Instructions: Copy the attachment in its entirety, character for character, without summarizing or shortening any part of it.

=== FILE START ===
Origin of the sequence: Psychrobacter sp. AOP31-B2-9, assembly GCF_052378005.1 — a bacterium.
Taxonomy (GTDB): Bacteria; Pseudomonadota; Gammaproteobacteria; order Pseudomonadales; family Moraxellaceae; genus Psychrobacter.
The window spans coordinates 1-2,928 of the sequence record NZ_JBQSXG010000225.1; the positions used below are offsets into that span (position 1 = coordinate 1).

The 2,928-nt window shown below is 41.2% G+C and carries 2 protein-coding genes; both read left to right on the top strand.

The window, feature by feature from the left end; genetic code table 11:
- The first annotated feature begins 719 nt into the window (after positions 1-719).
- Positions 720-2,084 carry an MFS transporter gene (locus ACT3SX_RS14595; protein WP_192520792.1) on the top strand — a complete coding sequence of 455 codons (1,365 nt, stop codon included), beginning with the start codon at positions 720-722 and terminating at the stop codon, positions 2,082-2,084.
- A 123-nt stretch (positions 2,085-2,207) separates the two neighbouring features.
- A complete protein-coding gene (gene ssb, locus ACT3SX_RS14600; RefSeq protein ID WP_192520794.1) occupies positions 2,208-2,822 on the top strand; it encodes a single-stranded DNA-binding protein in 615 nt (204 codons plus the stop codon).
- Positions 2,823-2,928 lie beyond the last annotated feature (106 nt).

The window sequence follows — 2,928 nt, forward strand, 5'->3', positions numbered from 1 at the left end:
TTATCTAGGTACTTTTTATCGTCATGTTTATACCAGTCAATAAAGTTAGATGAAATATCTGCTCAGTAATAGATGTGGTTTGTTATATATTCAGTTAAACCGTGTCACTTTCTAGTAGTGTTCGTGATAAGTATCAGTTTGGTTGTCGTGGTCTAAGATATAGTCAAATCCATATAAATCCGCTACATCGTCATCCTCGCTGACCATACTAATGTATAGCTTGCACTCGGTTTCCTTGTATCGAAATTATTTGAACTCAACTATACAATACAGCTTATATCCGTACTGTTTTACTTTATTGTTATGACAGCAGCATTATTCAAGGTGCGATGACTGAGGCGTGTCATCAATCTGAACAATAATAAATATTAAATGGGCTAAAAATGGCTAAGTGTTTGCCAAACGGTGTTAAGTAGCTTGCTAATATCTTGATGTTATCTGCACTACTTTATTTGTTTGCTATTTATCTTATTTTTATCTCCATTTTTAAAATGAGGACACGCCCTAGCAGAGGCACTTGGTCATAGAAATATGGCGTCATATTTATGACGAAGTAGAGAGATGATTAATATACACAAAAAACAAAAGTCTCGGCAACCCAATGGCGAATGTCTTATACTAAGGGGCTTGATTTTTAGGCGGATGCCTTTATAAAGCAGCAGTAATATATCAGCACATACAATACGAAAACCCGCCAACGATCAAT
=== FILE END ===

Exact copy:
Origin of the sequence: Psychrobacter sp. AOP31-B2-9, assembly GCF_052378005.1 — a bacterium.
Taxonomy (GTDB): Bacteria; Pseudomonadota; Gammaproteobacteria; order Pseudomonadales; family Moraxellaceae; genus Psychrobacter.
The window spans coordinates 1-2,928 of the sequence record NZ_JBQSXG010000225.1; the positions used below are offsets into that span (position 1 = coordinate 1).

The 2,928-nt window shown below is 41.2% G+C and carries 2 protein-coding genes; both read left to right on the top strand.

The window, feature by feature from the left end; genetic code table 11:
- The first annotated feature begins 719 nt into the window (after positions 1-719).
- Positions 720-2,084 carry an MFS transporter gene (locus ACT3SX_RS14595; protein WP_192520792.1) on the top strand — a complete coding sequence of 455 codons (1,365 nt, stop codon included), beginning with the start codon at positions 720-722 and terminating at the stop codon, positions 2,082-2,084.
- A 123-nt stretch (positions 2,085-2,207) separates the two neighbouring features.
- A complete protein-coding gene (gene ssb, locus ACT3SX_RS14600; RefSeq protein ID WP_192520794.1) occupies positions 2,208-2,822 on the top strand; it encodes a single-stranded DNA-binding protein in 615 nt (204 codons plus the stop codon).
- Positions 2,823-2,928 lie beyond the last annotated feature (106 nt).

The window sequence follows — 2,928 nt, forward strand, 5'->3', positions numbered from 1 at the left end:
TTATCTAGGTACTTTTTATCGTCATGTTTATACCAGTCAATAAAGTTAGATGAAATATCTGCTCAGTAATAGATGTGGTTTGTTATATATTCAGTTAAACCGTGTCACTTTCTAGTAGTGTTCGTGATAAGTATCAGTTTGGTTGTCGTGGTCTAAGATATAGTCAAATCCATATAAATCCGCTACATCGTCATCCTCGCTGACCATACTAATGTATAGCTTGCACTCGGTTTCCTTGTATCGAAATTATTTGAACTCAACTATACAATACAGCTTATATCCGTACTGTTTTACTTTATTGTTATGACAGCAGCATTATTCAAGGTGCGATGACTGAGGCGTGTCATCAATCTGAACAATAATAAATATTAAATGGGCTAAAAATGGCTAAGTGTTTGCCAAACGGTGTTAAGTAGCTTGCTAATATCTTGATGTTATCTGCACTACTTTATTTGTTTGCTATTTATCTTATTTTTATCTCCATTTTTAAAATGAGGACACGCCCTAGCAGAGGCACTTGGTCATAGAAATATGGCGTCATATTTATGACGAAGTAGAGAGATGATTAATATACACAAAAAACAAAAGTCTCGGCAACCCAATGGCGAATGTCTTATACTAAGGGGCTTGATTTTTAGGCGGATGCCTTTATAAAGCAGCAGTAATATATCAGCACATACAATACGAAAACCCGCCAACGATCAAT